There is no such mechanism now, not so much because these people can’t make a living at it, but because outside of precisely the kind of archaic structures that are now dying (newspapers and literary magazines and record stores) any approaches these people develop (blogs, newsletters, a Twitter feed) are subject to the same digital democratization that is already the cause of the problem. The greatest book blog in the world may be out there. Who’s going to point you to it? Will it even pop up on your feed? How many competing voices are already drowning it out? Remember that in our new system, a Tweet by the greatest critic in the world counts for no more than the Tweet of a record company executive – and both have to be 140 characters or less. And only one will get promoted heavily.
The greatest critic in the world still might not have gotten a job at The New Yorker in the old system, but if she was a record store clerk she was still going to be there to talk to you, and had an influence that belied her paycheck. It wasn’t one person who was our hedge for quality against consumer capitalism, but the existence of institutions in a position to push back.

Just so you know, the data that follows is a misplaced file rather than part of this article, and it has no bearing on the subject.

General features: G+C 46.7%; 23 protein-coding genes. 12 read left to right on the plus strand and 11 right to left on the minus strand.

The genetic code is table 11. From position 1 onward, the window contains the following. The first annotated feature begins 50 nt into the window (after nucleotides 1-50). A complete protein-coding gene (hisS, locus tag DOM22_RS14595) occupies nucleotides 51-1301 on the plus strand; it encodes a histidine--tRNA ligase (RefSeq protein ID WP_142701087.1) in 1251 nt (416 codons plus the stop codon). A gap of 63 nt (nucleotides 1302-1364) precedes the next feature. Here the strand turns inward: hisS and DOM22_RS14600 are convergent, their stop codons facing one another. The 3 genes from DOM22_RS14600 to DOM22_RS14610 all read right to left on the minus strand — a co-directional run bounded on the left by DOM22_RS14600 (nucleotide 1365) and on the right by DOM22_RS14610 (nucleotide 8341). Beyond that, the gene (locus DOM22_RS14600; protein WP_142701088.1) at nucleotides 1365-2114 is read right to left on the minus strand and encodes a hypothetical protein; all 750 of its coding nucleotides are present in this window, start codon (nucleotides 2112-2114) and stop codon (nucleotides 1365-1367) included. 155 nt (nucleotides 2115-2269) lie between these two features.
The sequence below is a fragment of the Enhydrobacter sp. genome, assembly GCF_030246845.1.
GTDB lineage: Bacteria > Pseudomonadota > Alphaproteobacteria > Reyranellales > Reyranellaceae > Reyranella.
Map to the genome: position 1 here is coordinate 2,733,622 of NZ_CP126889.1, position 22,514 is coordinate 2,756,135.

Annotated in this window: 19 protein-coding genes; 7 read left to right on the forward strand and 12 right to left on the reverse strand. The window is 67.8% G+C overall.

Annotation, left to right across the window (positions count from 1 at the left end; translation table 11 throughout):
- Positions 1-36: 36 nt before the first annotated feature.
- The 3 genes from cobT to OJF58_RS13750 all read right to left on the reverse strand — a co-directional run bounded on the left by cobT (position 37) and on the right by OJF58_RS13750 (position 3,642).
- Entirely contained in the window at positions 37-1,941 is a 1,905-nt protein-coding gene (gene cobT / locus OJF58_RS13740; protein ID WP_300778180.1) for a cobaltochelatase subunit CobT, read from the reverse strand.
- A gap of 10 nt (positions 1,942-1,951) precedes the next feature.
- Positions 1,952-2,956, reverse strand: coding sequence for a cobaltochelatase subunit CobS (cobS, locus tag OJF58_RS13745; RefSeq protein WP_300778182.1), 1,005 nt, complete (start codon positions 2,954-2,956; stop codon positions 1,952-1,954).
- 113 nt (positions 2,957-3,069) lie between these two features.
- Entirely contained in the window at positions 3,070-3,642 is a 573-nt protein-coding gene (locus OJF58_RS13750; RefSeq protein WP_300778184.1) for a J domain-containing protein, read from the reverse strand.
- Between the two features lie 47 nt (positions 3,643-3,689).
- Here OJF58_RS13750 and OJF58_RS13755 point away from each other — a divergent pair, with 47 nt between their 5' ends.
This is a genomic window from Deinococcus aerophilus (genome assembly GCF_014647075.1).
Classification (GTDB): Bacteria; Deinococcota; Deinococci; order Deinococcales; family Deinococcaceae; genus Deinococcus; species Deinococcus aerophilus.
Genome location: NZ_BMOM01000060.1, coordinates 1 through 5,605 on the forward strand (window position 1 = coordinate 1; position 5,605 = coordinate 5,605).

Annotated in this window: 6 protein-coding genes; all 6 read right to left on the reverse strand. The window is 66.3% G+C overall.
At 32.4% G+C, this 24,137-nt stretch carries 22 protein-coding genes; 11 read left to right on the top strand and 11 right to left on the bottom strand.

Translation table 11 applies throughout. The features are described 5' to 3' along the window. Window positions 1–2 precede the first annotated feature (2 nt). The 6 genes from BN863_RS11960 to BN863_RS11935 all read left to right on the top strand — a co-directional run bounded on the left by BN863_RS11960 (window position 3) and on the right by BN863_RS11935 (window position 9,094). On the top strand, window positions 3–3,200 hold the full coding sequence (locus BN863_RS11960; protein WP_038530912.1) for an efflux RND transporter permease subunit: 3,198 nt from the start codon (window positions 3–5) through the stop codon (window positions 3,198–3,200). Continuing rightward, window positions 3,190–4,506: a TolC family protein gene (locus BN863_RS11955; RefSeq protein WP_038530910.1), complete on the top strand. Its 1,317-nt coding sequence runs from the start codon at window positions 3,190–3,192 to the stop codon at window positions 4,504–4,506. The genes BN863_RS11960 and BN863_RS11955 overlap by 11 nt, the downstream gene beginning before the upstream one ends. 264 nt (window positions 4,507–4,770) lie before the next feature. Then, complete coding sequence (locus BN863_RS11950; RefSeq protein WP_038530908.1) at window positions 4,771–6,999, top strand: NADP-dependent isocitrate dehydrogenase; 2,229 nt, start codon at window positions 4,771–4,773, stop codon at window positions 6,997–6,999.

Ironically, democratization of the artistic means of production demands a greater hierarchy of criticism. The two need each other: without “outsiders” having the chance to make art, it becomes sclerotic and tame; without a strong critical aristocracy, the bad art will always drown out the good.
Timberg suggests that we have entered such a state, and that it has consequences for our body politic and our civic health. “Just as a democratic nation benefits rom a large, secure, and informed middle class, so too w need a robust creative class,” he writes. “Painting a landscape or playing a jazz solo does not guarantee that an individual will become more virtuous. But a broad-based class making its living in culture ensures a better society.”
He’s probably right.
The other consequence of a reduction of the “Creative Class’” ability to make a living as cultural creatives, one which Timberg does not touch on (so far … remember, I’ve only read the introduction at this point), is the loss of technical prowess. Not of “art” but of “artisanship.”
While art will go on without a professional class of artists, the professional class of artists has one big advantage that their amateur colleagues (“amateur” meant in the best sense) don’t have: practice, practice, practice.
Most of the culture industry, let’s admit it, produces mediocre crap. But the act of producing so much mediocre crap is still vital practice for the journeyman artist. I would not actually recommend that anyone go read the articles I was banging out in my 20s – but the practice I got writing article after article, some good, some bad, and some absolutely pointless, made me a significantly better writer over time. It didn’t help me be any more inspired – but when I got inspired, it significantly enhanced my ability to act on it.